I can't resist responding to your comments this week.
It's Microsoft people. No matter how you put it the same people who designed, coded, and tested Vista were the same ones who designed, coded, and tested Windows 7.
- From Jupsdgreat
True words, J. Even Microsoft CEO, Steve Ballmer, was tamping down the hype earlier this week. Unbelievably he reminded us all that Vista got decent early reviews from the beta testers, etc. before it's launch. At the time, there was no indication it would bomb (not his words, those are mine) and look what happened.
Ruth Seeley.. Busted on my numbering thing. Hehehehehe! Now you all know. I was not a math major. Good thing, no? I remember those $700 microwaves back in the 70's. All that and could cook your liver if you stood in front of the leaks too long.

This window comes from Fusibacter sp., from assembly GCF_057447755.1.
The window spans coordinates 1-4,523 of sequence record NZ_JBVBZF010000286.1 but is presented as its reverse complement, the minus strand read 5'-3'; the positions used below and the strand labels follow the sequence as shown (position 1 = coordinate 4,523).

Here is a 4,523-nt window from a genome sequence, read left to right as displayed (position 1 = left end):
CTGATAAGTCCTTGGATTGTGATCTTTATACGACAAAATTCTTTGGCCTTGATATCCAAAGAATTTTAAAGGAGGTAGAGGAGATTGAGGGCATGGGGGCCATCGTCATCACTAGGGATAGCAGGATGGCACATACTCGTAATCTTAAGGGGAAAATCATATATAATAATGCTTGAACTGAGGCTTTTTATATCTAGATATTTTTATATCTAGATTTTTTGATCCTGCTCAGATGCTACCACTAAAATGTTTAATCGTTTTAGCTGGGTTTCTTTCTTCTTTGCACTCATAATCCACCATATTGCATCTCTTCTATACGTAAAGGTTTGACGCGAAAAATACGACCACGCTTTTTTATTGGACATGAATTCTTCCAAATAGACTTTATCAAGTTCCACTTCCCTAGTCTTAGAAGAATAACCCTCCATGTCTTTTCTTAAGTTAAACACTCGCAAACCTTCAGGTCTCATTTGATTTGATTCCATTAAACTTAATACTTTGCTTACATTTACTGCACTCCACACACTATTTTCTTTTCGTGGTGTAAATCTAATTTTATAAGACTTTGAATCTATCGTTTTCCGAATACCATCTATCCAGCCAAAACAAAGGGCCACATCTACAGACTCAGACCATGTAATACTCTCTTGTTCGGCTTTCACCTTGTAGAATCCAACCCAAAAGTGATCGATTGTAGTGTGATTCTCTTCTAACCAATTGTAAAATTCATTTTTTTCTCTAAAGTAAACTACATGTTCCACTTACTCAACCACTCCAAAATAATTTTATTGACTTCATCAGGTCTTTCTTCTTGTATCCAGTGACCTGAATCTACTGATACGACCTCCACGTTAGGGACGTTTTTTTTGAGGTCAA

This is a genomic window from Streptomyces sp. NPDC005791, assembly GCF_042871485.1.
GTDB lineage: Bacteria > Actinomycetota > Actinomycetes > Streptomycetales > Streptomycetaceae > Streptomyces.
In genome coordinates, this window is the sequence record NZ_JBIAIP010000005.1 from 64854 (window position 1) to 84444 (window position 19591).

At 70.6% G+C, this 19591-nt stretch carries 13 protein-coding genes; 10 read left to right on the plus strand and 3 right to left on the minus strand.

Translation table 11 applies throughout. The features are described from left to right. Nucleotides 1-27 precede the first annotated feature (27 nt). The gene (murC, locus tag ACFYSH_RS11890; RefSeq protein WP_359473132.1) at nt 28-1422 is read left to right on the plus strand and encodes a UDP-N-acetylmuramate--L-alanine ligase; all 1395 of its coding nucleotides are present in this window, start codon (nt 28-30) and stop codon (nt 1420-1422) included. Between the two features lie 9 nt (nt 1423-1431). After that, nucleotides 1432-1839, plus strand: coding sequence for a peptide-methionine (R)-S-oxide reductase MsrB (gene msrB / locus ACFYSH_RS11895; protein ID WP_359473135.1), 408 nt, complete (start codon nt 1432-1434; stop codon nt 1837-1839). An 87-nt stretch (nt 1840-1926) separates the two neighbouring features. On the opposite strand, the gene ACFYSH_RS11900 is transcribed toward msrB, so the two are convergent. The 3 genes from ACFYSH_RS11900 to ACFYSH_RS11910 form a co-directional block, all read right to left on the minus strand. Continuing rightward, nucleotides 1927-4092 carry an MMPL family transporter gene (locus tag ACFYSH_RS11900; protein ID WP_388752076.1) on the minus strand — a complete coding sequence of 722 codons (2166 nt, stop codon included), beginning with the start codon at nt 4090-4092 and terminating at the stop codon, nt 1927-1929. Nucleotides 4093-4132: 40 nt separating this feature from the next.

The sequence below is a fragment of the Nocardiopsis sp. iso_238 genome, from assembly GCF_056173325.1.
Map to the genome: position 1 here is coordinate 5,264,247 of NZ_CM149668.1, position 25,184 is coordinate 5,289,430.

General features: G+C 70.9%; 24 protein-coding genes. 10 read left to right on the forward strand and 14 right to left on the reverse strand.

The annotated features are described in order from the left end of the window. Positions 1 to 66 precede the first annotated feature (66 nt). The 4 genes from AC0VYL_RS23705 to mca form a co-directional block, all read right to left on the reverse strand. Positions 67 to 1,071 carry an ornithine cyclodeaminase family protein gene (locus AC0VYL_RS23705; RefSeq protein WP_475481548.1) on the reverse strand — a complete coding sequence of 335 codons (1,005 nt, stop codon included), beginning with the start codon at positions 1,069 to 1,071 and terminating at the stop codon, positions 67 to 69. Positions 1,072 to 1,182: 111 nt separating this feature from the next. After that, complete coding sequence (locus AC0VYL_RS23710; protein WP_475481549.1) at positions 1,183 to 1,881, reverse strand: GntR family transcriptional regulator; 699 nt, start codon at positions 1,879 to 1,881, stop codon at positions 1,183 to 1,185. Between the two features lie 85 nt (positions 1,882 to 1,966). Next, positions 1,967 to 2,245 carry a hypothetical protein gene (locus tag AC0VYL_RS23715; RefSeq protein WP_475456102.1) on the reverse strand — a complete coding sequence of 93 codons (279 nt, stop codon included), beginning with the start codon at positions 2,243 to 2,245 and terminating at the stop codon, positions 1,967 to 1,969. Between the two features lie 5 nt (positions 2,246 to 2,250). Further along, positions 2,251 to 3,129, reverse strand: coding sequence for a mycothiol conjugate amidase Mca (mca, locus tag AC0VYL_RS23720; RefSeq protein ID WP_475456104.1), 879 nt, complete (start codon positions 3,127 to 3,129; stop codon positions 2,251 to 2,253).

Regarding my prediction of Windows 7 selling like hotcakes, Vulpine disagrees:
While Microsoft is going to see a huge first week or so, this is mostly due to preorders that started over 4 months ago. Once these preorders are shipped, I expect sales of Win7 to drop drastically and level out somewhere just above the sales rate of Win7-equipped hardware, including said hardware.
Interesting scenario, Vulpine. You may be right. Let's see if the pre-order rush has a dead cat bounce afterwards.
And Matt I think you make a very good point that Windows 7 just might not have enough of a hook to rope in consumers.
It will be interesting to see if anyone cares. A launch of an OS that people are not likely to feel safe loading up on day one in new stores that don't have a clear purpose.
I also think eight years of Windows XP may be a hard habit to break, because after all "if it ain't broke, don't fix it". We've all gotten by this longh. We've learned what's the rush to upgrade.
Have a great weekend and we'll get back to business on Monday.
Last updated: Oct 23, 2009
RENEE ORICCHIO is a technology writer and former supervising news producer for CNN Financial News. She has been covering the computer industry since 1987. @oricchio